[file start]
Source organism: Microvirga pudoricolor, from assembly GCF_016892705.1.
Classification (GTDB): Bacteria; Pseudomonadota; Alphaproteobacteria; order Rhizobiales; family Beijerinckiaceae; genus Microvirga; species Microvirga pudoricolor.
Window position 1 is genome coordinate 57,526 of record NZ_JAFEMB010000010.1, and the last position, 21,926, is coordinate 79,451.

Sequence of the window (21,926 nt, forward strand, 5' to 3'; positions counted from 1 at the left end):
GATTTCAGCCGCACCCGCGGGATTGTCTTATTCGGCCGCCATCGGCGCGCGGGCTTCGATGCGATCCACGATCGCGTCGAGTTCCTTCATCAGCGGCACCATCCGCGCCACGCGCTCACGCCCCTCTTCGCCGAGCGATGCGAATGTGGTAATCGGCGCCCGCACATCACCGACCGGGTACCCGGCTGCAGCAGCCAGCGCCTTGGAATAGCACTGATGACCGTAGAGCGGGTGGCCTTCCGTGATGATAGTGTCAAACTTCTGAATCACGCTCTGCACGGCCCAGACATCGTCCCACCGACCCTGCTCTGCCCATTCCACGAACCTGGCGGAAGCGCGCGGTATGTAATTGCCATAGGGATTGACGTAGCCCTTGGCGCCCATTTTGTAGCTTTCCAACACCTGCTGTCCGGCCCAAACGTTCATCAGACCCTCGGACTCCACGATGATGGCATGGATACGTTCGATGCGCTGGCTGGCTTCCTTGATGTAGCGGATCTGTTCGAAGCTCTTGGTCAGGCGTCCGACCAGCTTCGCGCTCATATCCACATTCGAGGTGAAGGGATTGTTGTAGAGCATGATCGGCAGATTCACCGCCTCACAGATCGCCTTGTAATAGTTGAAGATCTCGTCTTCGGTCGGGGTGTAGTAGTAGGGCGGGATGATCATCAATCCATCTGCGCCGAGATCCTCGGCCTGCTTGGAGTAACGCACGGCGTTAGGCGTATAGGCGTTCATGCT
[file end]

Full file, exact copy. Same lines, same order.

Source organism: Microvirga pudoricolor, from assembly GCF_016892705.1.
Classification (GTDB): Bacteria; Pseudomonadota; Alphaproteobacteria; order Rhizobiales; family Beijerinckiaceae; genus Microvirga; species Microvirga pudoricolor.
Window position 1 is genome coordinate 57,526 of record NZ_JAFEMB010000010.1, and the last position, 21,926, is coordinate 79,451.

Sequence of the window (21,926 nt, forward strand, 5' to 3'; positions counted from 1 at the left end):
GATTTCAGCCGCACCCGCGGGATTGTCTTATTCGGCCGCCATCGGCGCGCGGGCTTCGATGCGATCCACGATCGCGTCGAGTTCCTTCATCAGCGGCACCATCCGCGCCACGCGCTCACGCCCCTCTTCGCCGAGCGATGCGAATGTGGTAATCGGCGCCCGCACATCACCGACCGGGTACCCGGCTGCAGCAGCCAGCGCCTTGGAATAGCACTGATGACCGTAGAGCGGGTGGCCTTCCGTGATGATAGTGTCAAACTTCTGAATCACGCTCTGCACGGCCCAGACATCGTCCCACCGACCCTGCTCTGCCCATTCCACGAACCTGGCGGAAGCGCGCGGTATGTAATTGCCATAGGGATTGACGTAGCCCTTGGCGCCCATTTTGTAGCTTTCCAACACCTGCTGTCCGGCCCAAACGTTCATCAGACCCTCGGACTCCACGATGATGGCATGGATACGTTCGATGCGCTGGCTGGCTTCCTTGATGTAGCGGATCTGTTCGAAGCTCTTGGTCAGGCGTCCGACCAGCTTCGCGCTCATATCCACATTCGAGGTGAAGGGATTGTTGTAGAGCATGATCGGCAGATTCACCGCCTCACAGATCGCCTTGTAATAGTTGAAGATCTCGTCTTCGGTCGGGGTGTAGTAGTAGGGCGGGATGATCATCAATCCATCTGCGCCGAGATCCTCGGCCTGCTTGGAGTAACGCACGGCGTTAGGCGTATAGGCGTTCATGCT